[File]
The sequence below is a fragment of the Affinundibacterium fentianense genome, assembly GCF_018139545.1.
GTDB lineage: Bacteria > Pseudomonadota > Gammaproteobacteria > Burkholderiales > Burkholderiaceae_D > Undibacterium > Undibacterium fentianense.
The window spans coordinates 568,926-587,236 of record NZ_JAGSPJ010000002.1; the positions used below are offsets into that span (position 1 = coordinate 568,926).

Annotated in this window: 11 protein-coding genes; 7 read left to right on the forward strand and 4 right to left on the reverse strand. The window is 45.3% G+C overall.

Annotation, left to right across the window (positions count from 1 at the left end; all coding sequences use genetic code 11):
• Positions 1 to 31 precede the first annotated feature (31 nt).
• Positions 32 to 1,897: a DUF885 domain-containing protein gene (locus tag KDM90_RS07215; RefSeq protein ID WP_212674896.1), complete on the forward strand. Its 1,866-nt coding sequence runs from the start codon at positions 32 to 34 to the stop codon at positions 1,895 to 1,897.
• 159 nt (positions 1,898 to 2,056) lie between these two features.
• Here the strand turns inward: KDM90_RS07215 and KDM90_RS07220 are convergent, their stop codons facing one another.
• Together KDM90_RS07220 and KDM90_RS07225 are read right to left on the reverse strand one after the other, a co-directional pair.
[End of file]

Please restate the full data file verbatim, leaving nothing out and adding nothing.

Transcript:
The sequence below is a fragment of the Affinundibacterium fentianense genome, assembly GCF_018139545.1.
GTDB lineage: Bacteria > Pseudomonadota > Gammaproteobacteria > Burkholderiales > Burkholderiaceae_D > Undibacterium > Undibacterium fentianense.
The window spans coordinates 568,926-587,236 of record NZ_JAGSPJ010000002.1; the positions used below are offsets into that span (position 1 = coordinate 568,926).

Annotated in this window: 11 protein-coding genes; 7 read left to right on the forward strand and 4 right to left on the reverse strand. The window is 45.3% G+C overall.

Annotation, left to right across the window (positions count from 1 at the left end; all coding sequences use genetic code 11):
• Positions 1 to 31 precede the first annotated feature (31 nt).
• Positions 32 to 1,897: a DUF885 domain-containing protein gene (locus tag KDM90_RS07215; RefSeq protein ID WP_212674896.1), complete on the forward strand. Its 1,866-nt coding sequence runs from the start codon at positions 32 to 34 to the stop codon at positions 1,895 to 1,897.
• 159 nt (positions 1,898 to 2,056) lie between these two features.
• Here the strand turns inward: KDM90_RS07215 and KDM90_RS07220 are convergent, their stop codons facing one another.
• Together KDM90_RS07220 and KDM90_RS07225 are read right to left on the reverse strand one after the other, a co-directional pair.